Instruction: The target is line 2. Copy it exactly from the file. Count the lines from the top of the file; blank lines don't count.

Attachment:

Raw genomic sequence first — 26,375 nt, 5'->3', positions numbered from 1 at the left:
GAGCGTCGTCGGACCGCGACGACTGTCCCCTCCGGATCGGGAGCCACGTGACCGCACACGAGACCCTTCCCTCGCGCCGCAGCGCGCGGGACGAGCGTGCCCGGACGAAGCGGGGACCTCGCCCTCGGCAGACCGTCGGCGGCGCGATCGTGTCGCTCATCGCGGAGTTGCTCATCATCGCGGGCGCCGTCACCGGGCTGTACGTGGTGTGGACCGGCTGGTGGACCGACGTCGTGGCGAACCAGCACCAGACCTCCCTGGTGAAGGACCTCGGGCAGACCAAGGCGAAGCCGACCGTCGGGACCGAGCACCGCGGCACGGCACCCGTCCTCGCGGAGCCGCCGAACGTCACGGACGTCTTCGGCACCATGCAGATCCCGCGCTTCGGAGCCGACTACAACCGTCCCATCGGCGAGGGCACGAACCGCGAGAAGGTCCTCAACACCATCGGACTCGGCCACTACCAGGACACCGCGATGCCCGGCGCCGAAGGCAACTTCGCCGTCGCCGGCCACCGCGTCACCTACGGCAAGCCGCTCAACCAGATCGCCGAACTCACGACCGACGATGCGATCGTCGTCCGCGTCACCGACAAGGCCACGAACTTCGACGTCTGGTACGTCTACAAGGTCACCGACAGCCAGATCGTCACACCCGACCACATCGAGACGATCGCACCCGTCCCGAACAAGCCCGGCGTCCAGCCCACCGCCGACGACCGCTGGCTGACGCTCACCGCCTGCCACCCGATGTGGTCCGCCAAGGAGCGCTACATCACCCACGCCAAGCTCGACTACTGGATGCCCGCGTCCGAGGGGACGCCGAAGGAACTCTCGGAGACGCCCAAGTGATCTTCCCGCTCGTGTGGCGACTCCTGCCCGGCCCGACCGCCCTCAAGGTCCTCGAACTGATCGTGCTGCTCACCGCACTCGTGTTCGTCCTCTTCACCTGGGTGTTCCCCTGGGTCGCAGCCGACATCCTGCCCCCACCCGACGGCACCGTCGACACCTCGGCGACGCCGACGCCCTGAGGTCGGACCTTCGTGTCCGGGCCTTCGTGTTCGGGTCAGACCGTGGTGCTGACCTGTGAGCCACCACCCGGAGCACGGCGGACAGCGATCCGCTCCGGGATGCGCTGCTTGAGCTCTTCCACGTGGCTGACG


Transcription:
GAGCGTCGTCGGACCGCGACGACTGTCCCCTCCGGATCGGGAGCCACGTGACCGCACACGAGACCCTTCCCTCGCGCCGCAGCGCGCGGGACGAGCGTGCCCGGACGAAGCGGGGACCTCGCCCTCGGCAGACCGTCGGCGGCGCGATCGTGTCGCTCATCGCGGAGTTGCTCATCATCGCGGGCGCCGTCACCGGGCTGTACGTGGTGTGGACCGGCTGGTGGACCGACGTCGTGGCGAACCAGCACCAGACCTCCCTGGTGAAGGACCTCGGGCAGACCAAGGCGAAGCCGACCGTCGGGACCGAGCACCGCGGCACGGCACCCGTCCTCGCGGAGCCGCCGAACGTCACGGACGTCTTCGGCACCATGCAGATCCCGCGCTTCGGAGCCGACTACAACCGTCCCATCGGCGAGGGCACGAACCGCGAGAAGGTCCTCAACACCATCGGACTCGGCCACTACCAGGACACCGCGATGCCCGGCGCCGAAGGCAACTTCGCCGTCGCCGGCCACCGCGTCACCTACGGCAAGCCGCTCAACCAGATCGCCGAACTCACGACCGACGATGCGATCGTCGTCCGCGTCACCGACAAGGCCACGAACTTCGACGTCTGGTACGTCTACAAGGTCACCGACAGCCAGATCGTCACACCCGACCACATCGAGACGATCGCACCCGTCCCGAACAAGCCCGGCGTCCAGCCCACCGCCGACGACCGCTGGCTGACGCTCACCGCCTGCCACCCGATGTGGTCCGCCAAGGAGCGCTACATCACCCACGCCAAGCTCGACTACTGGATGCCCGCGTCCGAGGGGACGCCGAAGGAACTCTCGGAGACGCCCAAGTGATCTTCCCGCTCGTGTGGCGACTCCTGCCCGGCCCGACCGCCCTCAAGGTCCTCGAACTGATCGTGCTGCTCACCGCACTCGTGTTCGTCCTCTTCACCTGGGTGTTCCCCTGGGTCGCAGCCGACATCCTGCCCCCACCCGACGGCACCGTCGACACCTCGGCGACGCCGACGCCCTGAGGTCGGACCTTCGTGTCCGGGCCTTCGTGTTCGGGTCAGACCGTGGTGCTGACCTGTGAGCCACCACCCGGAGCACGGCGGACAGCGATCCGCTCCGGGATGCGCTGCTTGAGCTCTTCCACGTGGCTGACG